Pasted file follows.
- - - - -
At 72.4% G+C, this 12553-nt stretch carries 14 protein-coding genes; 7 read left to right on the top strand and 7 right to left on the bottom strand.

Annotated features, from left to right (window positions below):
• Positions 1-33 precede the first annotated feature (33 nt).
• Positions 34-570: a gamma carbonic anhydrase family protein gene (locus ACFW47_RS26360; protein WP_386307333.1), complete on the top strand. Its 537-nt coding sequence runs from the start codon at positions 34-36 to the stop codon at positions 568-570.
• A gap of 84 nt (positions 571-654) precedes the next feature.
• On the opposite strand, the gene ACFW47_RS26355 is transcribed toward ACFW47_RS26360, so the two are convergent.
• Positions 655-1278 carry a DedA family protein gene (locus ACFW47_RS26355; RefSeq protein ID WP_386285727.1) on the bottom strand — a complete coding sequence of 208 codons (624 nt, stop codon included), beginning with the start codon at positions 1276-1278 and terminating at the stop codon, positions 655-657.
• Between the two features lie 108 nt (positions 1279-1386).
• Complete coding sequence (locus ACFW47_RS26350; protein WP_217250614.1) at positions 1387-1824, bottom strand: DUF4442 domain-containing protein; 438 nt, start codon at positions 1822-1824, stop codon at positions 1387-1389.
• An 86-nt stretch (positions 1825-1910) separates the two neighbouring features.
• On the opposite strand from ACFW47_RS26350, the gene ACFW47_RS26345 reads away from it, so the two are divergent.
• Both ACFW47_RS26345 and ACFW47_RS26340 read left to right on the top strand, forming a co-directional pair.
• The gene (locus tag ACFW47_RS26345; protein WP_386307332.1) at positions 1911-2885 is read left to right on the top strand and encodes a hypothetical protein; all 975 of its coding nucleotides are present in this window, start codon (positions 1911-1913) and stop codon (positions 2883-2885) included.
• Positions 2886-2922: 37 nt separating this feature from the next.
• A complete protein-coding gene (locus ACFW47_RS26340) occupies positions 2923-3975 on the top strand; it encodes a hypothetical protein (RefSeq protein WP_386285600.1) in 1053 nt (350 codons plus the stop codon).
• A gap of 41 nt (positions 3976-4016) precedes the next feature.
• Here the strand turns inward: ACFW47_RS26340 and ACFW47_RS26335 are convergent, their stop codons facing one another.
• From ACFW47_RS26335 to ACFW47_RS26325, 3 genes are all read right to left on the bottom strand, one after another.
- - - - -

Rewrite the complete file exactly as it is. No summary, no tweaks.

At 72.4% G+C, this 12553-nt stretch carries 14 protein-coding genes; 7 read left to right on the top strand and 7 right to left on the bottom strand.

Annotated features, from left to right (window positions below):
• Positions 1-33 precede the first annotated feature (33 nt).
• Positions 34-570: a gamma carbonic anhydrase family protein gene (locus ACFW47_RS26360; protein WP_386307333.1), complete on the top strand. Its 537-nt coding sequence runs from the start codon at positions 34-36 to the stop codon at positions 568-570.
• A gap of 84 nt (positions 571-654) precedes the next feature.
• On the opposite strand, the gene ACFW47_RS26355 is transcribed toward ACFW47_RS26360, so the two are convergent.
• Positions 655-1278 carry a DedA family protein gene (locus ACFW47_RS26355; RefSeq protein ID WP_386285727.1) on the bottom strand — a complete coding sequence of 208 codons (624 nt, stop codon included), beginning with the start codon at positions 1276-1278 and terminating at the stop codon, positions 655-657.
• Between the two features lie 108 nt (positions 1279-1386).
• Complete coding sequence (locus ACFW47_RS26350; protein WP_217250614.1) at positions 1387-1824, bottom strand: DUF4442 domain-containing protein; 438 nt, start codon at positions 1822-1824, stop codon at positions 1387-1389.
• An 86-nt stretch (positions 1825-1910) separates the two neighbouring features.
• On the opposite strand from ACFW47_RS26350, the gene ACFW47_RS26345 reads away from it, so the two are divergent.
• Both ACFW47_RS26345 and ACFW47_RS26340 read left to right on the top strand, forming a co-directional pair.
• The gene (locus tag ACFW47_RS26345; protein WP_386307332.1) at positions 1911-2885 is read left to right on the top strand and encodes a hypothetical protein; all 975 of its coding nucleotides are present in this window, start codon (positions 1911-1913) and stop codon (positions 2883-2885) included.
• Positions 2886-2922: 37 nt separating this feature from the next.
• A complete protein-coding gene (locus ACFW47_RS26340) occupies positions 2923-3975 on the top strand; it encodes a hypothetical protein (RefSeq protein WP_386285600.1) in 1053 nt (350 codons plus the stop codon).
• A gap of 41 nt (positions 3976-4016) precedes the next feature.
• Here the strand turns inward: ACFW47_RS26340 and ACFW47_RS26335 are convergent, their stop codons facing one another.
• From ACFW47_RS26335 to ACFW47_RS26325, 3 genes are all read right to left on the bottom strand, one after another.